Mar 12, 2009

Diverse definitions of diversity

Moving from multi-ethnic Commercial Drive to all-white small-town island bowling league - that was a fear before coming here, and a question I was asked yet again just tonight. But diversity , we got it, lots of it. Just in Galen's grade one Waldorf class of 24 we've got kids and parents from Korea, China, Armenia, Ghana, First Nations, Bulgaria, Germany, England, and Italy, as well as various parts of English and Francophone Canada.

And why is diversity always defined, at least to start with, by race and colour? In the same school parking lot we have a fabulous diversity in terms of professions (business owners, garbage truck driver, bush pilot, army lawyer, accountant, farmer, stay-at-home parents, nutritionist, childminder, yoga instructor, carpenter, teacher, retired circus performer...), religion, education, money, rural vs urban (former and current lives), commuters and home-office folk, divorced/together/single parents and one set of 4 co-parents, etc etc. One day last week it was all dads doing the noon kindergarten pick-up. Sarah took a fermentation workshop from two of the moms, and I go to vocal improv class led by another mom.

But even with that broadened scope of "diversity", it still sounds an awful lot like "I've got a black friend." The measure of diversity is not something you can count, but something you live, or rather how you live. It's about how open I am to learning about and from other people. How often and deeply I am challenged in how I view and interact with the world. How many times someone helps open my eyes a little wider, thinking "I've lived for almost 42 years and never thought that or that way before." How willing I am to sit with someone who maybe makes me feel uncomfortable.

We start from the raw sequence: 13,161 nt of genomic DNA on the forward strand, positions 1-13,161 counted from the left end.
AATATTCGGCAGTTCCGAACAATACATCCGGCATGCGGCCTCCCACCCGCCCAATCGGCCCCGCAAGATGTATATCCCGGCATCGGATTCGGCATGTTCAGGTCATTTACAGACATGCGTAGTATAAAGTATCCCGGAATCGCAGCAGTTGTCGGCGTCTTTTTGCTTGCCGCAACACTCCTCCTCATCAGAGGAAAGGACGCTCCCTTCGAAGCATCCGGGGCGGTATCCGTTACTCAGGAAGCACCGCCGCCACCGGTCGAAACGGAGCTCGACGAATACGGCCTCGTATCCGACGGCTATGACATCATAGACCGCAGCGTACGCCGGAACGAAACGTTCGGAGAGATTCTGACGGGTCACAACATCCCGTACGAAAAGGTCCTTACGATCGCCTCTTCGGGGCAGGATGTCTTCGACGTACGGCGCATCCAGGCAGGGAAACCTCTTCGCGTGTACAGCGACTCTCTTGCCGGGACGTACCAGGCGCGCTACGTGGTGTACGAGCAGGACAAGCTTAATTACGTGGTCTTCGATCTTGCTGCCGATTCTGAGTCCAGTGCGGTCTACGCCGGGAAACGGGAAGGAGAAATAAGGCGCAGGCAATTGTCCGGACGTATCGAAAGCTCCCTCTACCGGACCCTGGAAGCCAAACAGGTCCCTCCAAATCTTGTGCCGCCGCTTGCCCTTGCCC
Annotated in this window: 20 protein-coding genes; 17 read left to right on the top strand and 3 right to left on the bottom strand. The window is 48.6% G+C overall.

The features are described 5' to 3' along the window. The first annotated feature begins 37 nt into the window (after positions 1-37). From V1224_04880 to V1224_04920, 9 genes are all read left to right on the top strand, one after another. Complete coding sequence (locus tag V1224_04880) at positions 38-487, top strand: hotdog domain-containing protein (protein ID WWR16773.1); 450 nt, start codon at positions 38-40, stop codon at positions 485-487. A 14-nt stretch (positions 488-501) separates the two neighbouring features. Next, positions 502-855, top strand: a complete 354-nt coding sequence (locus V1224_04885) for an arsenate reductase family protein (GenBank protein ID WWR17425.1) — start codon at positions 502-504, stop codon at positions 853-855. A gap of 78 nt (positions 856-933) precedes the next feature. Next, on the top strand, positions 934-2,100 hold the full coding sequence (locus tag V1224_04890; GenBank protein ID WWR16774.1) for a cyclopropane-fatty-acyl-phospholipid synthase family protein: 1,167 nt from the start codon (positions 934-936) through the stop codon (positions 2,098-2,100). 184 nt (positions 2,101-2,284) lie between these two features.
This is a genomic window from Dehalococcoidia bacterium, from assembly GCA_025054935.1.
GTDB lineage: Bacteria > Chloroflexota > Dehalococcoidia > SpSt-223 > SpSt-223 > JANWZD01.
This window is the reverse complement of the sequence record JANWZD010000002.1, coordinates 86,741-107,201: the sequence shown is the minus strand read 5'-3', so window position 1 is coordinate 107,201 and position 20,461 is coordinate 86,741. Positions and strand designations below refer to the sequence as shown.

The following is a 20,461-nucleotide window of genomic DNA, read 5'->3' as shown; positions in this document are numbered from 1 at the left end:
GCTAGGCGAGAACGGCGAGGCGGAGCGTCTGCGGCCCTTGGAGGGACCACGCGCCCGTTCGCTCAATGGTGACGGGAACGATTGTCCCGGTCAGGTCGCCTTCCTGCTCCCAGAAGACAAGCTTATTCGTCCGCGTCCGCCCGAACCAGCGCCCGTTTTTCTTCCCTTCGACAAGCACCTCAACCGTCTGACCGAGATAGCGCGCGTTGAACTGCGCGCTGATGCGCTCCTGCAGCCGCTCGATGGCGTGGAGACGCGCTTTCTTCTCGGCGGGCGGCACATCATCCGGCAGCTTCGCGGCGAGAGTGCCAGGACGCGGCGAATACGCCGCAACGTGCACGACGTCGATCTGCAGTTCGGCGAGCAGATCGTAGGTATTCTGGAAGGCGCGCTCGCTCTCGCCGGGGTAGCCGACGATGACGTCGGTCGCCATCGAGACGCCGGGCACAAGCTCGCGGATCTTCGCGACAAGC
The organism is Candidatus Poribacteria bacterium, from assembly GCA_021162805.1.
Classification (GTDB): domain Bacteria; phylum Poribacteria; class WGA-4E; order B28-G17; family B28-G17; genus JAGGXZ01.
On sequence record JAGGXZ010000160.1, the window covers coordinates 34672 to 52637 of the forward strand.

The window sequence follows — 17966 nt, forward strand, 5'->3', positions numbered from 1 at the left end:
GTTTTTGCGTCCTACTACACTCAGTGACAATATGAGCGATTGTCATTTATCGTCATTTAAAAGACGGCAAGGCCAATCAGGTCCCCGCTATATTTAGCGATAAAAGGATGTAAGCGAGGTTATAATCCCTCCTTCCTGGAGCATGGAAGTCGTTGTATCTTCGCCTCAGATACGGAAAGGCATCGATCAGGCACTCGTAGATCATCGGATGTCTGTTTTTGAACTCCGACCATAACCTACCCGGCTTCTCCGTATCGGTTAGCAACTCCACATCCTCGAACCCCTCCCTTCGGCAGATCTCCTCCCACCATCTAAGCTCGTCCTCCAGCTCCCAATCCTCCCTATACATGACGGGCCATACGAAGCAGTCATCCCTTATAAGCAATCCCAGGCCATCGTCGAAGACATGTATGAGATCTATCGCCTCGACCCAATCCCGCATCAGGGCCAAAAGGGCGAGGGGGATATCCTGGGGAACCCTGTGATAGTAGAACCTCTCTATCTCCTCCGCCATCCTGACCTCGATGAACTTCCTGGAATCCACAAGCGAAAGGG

So tonight I sit in this predominantly white town and lift my water glass to the patchwork diversity that colours my world. There may not be a great burrito or Ethiopian joint in town, but there's certainly a rich tapestry of peoples and cultures to learn from and grow with.

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1 comment:

  1. As a white South African, born of Canadian father, with Swiss Italian wife and children who have the choice of four nationalities, I enjoyed this one... Thanks, Rick.